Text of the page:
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Chemical Weathering

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  • Chemical Weathering

    What is Chemical Weathering?

    Chemical Weathering is an erosional process in which rocks and other materials are broken down by chemical reactions (predominantly by water and chemicals dissolved within it). 

    A. Types of Chemical Weathering 

    1. dissolution

    This process occurs when water comes into contact with rocks and dissolves the minerals that make up that rock into individual elements. The dissolution of calcite is a good example of this process, when water comes into contact with rocks that have abundant amounts of calcite such as limestone the calcite dissolves into the solution. The calcite will stay in the solution until the water either evaporates, reacts with other minerals, or is precipitated by another organism to make its shell. This process is extremely important on Earth, it allows many organisms such as mollusks, echinoderms, foraminifera, and coccolithophores to produce their shells which protect them. These organisms are very important to our ecological system especially foraminifera and coccolithophores because they play a vital role in the silicate geochemical weathering cycle which helps control Earths climate system. 

    2. Alteration 

    Alteration occurs when minerals come in contact with water and are converted into different minerals with a different chemical structure, different chemical composition, or both. This alteration process is important in the formation of clay minerals in sediments. Rocks such as granite and basalt can come into contact with water and have their feldspars altered into clay minerals through this chemical reaction: KAlSi3O8 + 4H+ + 2H2O ⇒ 4K+ + Al4Si4O10(OH)8 + 8SiO2.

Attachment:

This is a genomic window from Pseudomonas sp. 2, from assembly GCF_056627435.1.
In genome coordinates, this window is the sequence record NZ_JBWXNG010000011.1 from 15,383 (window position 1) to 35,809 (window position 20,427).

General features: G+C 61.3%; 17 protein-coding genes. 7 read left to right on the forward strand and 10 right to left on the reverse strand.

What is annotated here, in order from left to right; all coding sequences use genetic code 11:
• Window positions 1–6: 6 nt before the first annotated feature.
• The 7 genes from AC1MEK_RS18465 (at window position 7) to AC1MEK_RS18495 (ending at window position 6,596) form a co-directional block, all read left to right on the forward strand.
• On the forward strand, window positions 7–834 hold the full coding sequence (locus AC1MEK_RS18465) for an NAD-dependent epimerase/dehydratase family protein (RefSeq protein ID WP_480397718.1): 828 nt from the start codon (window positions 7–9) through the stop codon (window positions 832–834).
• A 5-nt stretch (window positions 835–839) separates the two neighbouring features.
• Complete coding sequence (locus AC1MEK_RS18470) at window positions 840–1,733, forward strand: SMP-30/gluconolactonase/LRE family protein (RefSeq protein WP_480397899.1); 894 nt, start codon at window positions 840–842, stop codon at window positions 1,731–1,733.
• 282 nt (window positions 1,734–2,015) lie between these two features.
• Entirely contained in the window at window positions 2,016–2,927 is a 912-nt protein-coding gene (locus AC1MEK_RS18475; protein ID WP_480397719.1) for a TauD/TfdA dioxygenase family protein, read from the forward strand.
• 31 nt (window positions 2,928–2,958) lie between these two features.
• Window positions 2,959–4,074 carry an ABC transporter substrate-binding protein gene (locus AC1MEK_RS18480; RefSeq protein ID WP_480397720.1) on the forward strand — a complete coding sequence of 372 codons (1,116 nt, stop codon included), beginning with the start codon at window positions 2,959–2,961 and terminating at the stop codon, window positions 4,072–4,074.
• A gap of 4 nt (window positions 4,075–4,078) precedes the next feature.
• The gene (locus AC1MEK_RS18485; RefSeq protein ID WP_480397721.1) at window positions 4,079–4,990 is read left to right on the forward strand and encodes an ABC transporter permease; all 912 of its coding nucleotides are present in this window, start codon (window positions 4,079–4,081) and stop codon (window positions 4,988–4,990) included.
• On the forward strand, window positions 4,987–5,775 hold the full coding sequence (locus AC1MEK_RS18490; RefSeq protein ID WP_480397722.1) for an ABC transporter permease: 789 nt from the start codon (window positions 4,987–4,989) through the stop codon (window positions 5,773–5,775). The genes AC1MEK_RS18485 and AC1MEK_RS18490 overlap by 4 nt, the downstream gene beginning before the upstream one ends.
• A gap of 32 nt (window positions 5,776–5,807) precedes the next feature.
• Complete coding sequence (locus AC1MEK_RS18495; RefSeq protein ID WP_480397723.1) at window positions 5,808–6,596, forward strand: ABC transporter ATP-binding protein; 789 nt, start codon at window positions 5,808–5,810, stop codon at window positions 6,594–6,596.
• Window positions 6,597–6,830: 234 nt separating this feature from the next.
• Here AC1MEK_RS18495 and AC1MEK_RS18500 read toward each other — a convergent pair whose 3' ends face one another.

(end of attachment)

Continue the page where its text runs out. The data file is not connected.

3. Oxidation

    Oxidation occurs when oxygen reacts with other elements and electrons are transferred between the two elements, an example of oxidation is when oxygen reacts with iron to form iron oxide. Iron oxide formation is a process that is similar to alteration and forms what we know in everyday life as rust. This iron oxide is much weaker than the original iron in the rock and therefore makes the rock more likely to deform brittlely.

    B. Mineralogy of Weathered Rocks